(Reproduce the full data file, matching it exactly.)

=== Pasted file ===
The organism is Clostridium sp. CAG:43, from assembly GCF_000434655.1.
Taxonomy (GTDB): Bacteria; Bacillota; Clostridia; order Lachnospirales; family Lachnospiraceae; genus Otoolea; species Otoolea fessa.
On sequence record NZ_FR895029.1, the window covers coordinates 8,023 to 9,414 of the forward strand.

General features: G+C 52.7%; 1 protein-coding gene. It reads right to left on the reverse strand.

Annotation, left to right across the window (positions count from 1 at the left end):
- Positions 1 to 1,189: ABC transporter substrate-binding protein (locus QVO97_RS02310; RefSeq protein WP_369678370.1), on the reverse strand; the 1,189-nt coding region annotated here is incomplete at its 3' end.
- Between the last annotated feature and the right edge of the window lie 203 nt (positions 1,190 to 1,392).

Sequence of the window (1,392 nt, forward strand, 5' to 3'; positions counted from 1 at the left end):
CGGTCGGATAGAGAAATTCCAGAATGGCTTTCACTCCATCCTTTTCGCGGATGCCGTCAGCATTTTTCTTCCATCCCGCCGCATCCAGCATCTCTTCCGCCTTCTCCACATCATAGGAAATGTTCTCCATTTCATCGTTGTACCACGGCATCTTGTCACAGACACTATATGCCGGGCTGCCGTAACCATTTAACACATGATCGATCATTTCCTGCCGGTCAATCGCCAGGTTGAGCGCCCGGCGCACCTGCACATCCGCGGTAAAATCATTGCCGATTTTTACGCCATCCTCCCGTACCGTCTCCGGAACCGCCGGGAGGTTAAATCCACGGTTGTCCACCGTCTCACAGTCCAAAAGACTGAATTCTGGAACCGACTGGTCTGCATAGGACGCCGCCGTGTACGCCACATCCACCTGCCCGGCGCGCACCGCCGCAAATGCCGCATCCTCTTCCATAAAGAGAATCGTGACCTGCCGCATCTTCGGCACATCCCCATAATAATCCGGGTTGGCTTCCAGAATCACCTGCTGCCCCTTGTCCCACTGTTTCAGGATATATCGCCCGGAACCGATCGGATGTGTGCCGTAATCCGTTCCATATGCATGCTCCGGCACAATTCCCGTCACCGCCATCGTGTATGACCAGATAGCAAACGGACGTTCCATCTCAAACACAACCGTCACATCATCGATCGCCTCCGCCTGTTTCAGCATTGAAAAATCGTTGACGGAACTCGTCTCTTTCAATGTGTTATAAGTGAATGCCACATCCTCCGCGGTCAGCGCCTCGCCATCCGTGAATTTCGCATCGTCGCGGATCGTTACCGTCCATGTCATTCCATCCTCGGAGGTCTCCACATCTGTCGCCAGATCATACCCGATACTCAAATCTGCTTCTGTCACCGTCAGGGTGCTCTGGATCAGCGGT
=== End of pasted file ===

The organism is Clostridium sp. CAG:43, from assembly GCF_000434655.1.
Taxonomy (GTDB): Bacteria; Bacillota; Clostridia; order Lachnospirales; family Lachnospiraceae; genus Otoolea; species Otoolea fessa.
On sequence record NZ_FR895029.1, the window covers coordinates 8,023 to 9,414 of the forward strand.

General features: G+C 52.7%; 1 protein-coding gene. It reads right to left on the reverse strand.

Annotation, left to right across the window (positions count from 1 at the left end):
- Positions 1 to 1,189: ABC transporter substrate-binding protein (locus QVO97_RS02310; RefSeq protein WP_369678370.1), on the reverse strand; the 1,189-nt coding region annotated here is incomplete at its 3' end.
- Between the last annotated feature and the right edge of the window lie 203 nt (positions 1,190 to 1,392).

Sequence of the window (1,392 nt, forward strand, 5' to 3'; positions counted from 1 at the left end):
CGGTCGGATAGAGAAATTCCAGAATGGCTTTCACTCCATCCTTTTCGCGGATGCCGTCAGCATTTTTCTTCCATCCCGCCGCATCCAGCATCTCTTCCGCCTTCTCCACATCATAGGAAATGTTCTCCATTTCATCGTTGTACCACGGCATCTTGTCACAGACACTATATGCCGGGCTGCCGTAACCATTTAACACATGATCGATCATTTCCTGCCGGTCAATCGCCAGGTTGAGCGCCCGGCGCACCTGCACATCCGCGGTAAAATCATTGCCGATTTTTACGCCATCCTCCCGTACCGTCTCCGGAACCGCCGGGAGGTTAAATCCACGGTTGTCCACCGTCTCACAGTCCAAAAGACTGAATTCTGGAACCGACTGGTCTGCATAGGACGCCGCCGTGTACGCCACATCCACCTGCCCGGCGCGCACCGCCGCAAATGCCGCATCCTCTTCCATAAAGAGAATCGTGACCTGCCGCATCTTCGGCACATCCCCATAATAATCCGGGTTGGCTTCCAGAATCACCTGCTGCCCCTTGTCCCACTGTTTCAGGATATATCGCCCGGAACCGATCGGATGTGTGCCGTAATCCGTTCCATATGCATGCTCCGGCACAATTCCCGTCACCGCCATCGTGTATGACCAGATAGCAAACGGACGTTCCATCTCAAACACAACCGTCACATCATCGATCGCCTCCGCCTGTTTCAGCATTGAAAAATCGTTGACGGAACTCGTCTCTTTCAATGTGTTATAAGTGAATGCCACATCCTCCGCGGTCAGCGCCTCGCCATCCGTGAATTTCGCATCGTCGCGGATCGTTACCGTCCATGTCATTCCATCCTCGGAGGTCTCCACATCTGTCGCCAGATCATACCCGATACTCAAATCTGCTTCTGTCACCGTCAGGGTGCTCTGGATCAGCGGT